Thumb twiddling

The biggest mistake any investor can do is just invest cash for the purpose of investing it in something instead of investing it in something proper.

Hence, I am still twiddling my thumbs.

Curiously I do notice Encana (TSX: ECA) is up about 6% despite the fact that natural gas futures are still depressed. Might be a sign of short covering?

I’ve also been doing some research on R.R. Donnelley & Sons Company (NYSE: RRD) – I have owned their corporate debt in the past so I have not had to do much additional work. They are facing the same issues that Yellow Media had, mainly a good chunk of their business (catalogs and cheque printing) is getting enveloped by the online world. Still, the company is hugely cash flow positive and doesn’t even have the debt albatross that Yellow Media has. If it wasn’t for the fact that they are a well-known case, I might dip my toes in.

There are a couple other smallish-cap companies ($100M-$250M range) that I am reluctant to mention here that seem to have very compelling valuations, plus almost no financial pundits are paying any attention to them.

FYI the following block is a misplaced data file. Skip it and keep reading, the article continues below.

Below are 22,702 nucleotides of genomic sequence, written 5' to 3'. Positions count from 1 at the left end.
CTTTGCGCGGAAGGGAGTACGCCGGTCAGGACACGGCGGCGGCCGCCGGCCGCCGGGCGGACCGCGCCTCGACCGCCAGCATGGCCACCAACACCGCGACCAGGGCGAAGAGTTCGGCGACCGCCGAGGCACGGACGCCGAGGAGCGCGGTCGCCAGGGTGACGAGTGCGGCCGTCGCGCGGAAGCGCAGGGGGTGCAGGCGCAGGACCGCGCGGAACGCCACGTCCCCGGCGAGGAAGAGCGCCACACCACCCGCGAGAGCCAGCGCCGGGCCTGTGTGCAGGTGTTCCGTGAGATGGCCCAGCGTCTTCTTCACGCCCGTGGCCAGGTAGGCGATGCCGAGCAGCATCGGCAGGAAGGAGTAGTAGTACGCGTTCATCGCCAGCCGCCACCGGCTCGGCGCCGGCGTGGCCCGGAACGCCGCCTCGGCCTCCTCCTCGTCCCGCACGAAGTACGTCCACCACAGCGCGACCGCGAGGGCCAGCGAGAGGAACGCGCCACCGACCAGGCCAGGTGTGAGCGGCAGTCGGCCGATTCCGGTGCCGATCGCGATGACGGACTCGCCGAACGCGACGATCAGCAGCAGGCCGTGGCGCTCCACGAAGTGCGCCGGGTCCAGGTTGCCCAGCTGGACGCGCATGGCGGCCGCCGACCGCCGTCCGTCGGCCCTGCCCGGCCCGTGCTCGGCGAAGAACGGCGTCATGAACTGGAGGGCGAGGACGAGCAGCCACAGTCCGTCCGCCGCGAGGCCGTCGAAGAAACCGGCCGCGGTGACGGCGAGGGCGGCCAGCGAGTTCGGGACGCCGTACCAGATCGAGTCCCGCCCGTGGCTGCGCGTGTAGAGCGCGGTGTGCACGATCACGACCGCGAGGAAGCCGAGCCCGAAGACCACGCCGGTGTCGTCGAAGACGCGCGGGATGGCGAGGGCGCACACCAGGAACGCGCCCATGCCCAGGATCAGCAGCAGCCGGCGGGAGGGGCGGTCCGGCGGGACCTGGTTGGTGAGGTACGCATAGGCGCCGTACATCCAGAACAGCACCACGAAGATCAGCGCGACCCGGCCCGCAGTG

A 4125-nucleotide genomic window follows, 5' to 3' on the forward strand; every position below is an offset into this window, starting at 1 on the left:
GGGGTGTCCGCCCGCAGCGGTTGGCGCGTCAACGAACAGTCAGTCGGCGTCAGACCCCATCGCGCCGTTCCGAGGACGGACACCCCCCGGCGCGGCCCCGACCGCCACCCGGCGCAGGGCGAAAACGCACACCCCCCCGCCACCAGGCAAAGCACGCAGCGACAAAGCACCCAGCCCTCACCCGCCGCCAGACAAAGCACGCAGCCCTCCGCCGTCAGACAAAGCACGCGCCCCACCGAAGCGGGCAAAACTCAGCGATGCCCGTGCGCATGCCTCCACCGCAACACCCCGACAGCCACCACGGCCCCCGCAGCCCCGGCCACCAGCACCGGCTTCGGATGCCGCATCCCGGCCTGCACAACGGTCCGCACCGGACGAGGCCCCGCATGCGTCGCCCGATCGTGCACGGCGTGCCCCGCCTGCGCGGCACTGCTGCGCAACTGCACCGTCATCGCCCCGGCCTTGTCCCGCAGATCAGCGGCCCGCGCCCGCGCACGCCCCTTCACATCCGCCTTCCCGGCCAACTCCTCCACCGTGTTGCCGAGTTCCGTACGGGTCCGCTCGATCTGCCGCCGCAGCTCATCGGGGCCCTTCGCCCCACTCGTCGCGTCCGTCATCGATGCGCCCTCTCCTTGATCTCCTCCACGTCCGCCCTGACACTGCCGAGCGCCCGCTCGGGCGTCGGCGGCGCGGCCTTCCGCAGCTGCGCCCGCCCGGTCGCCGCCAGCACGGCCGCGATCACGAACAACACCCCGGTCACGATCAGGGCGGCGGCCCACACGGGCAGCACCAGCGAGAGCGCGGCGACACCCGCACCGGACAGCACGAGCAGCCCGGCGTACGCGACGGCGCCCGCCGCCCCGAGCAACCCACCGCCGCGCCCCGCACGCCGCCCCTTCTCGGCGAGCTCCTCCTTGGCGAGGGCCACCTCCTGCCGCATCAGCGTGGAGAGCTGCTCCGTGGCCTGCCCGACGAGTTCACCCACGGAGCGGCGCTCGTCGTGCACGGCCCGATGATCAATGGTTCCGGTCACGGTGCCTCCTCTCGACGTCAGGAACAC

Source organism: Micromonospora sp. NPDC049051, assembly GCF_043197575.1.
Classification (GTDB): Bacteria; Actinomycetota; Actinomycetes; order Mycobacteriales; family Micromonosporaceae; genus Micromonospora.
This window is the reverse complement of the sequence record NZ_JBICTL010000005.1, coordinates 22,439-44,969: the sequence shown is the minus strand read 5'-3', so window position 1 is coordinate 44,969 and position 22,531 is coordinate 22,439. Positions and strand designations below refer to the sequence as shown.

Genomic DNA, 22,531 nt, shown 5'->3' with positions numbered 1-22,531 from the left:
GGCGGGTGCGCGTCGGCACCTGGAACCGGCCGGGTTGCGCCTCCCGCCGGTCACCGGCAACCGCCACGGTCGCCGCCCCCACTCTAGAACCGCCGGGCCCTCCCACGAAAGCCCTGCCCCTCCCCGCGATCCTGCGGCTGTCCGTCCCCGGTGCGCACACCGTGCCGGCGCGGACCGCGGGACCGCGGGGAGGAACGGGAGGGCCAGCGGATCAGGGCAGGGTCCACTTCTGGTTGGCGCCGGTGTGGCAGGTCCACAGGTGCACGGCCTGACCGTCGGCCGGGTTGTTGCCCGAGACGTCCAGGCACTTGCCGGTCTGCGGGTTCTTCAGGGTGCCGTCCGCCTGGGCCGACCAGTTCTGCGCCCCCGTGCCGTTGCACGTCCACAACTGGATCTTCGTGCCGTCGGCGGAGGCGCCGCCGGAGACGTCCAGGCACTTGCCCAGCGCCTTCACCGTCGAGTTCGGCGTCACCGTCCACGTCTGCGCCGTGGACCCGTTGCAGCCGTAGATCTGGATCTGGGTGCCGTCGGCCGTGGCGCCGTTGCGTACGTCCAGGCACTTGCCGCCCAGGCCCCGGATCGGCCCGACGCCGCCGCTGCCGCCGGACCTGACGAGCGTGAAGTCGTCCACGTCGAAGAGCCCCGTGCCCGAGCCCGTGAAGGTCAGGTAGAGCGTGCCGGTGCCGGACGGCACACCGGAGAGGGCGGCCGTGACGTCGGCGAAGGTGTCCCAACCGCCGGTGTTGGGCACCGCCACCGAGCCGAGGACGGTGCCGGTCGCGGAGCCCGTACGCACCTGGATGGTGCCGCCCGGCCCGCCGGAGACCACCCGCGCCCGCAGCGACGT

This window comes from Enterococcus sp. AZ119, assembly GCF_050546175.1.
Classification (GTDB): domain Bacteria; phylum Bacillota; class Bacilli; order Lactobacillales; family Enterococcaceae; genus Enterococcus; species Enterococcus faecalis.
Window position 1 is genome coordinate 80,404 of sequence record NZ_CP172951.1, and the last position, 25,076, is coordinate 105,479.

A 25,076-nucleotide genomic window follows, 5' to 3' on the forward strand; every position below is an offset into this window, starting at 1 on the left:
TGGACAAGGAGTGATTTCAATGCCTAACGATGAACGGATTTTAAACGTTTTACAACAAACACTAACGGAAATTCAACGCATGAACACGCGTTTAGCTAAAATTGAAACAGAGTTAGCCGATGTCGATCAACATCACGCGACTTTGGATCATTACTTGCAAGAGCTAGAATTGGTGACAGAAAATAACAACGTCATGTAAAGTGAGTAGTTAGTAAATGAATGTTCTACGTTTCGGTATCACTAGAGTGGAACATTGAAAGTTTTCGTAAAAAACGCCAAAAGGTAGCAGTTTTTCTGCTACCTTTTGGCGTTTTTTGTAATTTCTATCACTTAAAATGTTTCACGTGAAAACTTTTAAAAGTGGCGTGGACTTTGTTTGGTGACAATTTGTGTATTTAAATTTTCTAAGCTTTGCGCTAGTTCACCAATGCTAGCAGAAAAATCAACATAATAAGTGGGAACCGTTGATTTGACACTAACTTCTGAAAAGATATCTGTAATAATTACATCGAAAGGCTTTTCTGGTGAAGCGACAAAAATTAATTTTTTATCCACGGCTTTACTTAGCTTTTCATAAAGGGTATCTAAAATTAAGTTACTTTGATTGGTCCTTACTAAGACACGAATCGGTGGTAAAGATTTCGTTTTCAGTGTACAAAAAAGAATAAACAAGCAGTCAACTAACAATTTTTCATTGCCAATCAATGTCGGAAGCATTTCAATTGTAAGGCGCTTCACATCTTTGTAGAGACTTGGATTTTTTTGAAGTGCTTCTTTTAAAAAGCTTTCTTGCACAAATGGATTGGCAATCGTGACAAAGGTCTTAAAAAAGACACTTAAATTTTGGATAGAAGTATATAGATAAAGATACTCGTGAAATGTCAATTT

The great thing about having a large cash position is that it feels like I am working with a blank canvass. Despite earning almost nothing in yield for cash, I also do not feel pressured to make any portfolio decisions. If I have to wait out an entire year without hitting any candidates, so be it.

7 thoughts on “Thumb twiddling”

  1. Why cash? By my computations, cash will earn something like -1% to -3% real return over the next couple of years. With TIPS, you can lock in a real loss for a ten-year period.

    Contrast this to a diversified global stock index. Smoothing the earnings over past three years and assuming a low long-term future ROE and 50% reinvestment rate gets me to over 4-7% expected long-term real return on stocks. Call the point estimate 5.5% or something.

    Isn’t 5.5% real enough to keep the portfolio in a liquid, diversified index fund waiting for better ideas?

  2. -1 to -3% real returns? Sounds about right.

    Here’s the problem with your comment – your analysis is not secret information. The S&P 500, for example, will have a projected P/E of about 13, depending on which analyst estimates you use. Why not dump cash there and claim a 7-8% earnings yield? 10-year bonds are yielding about 2% or so, quite the spread between “risk-free” and equity.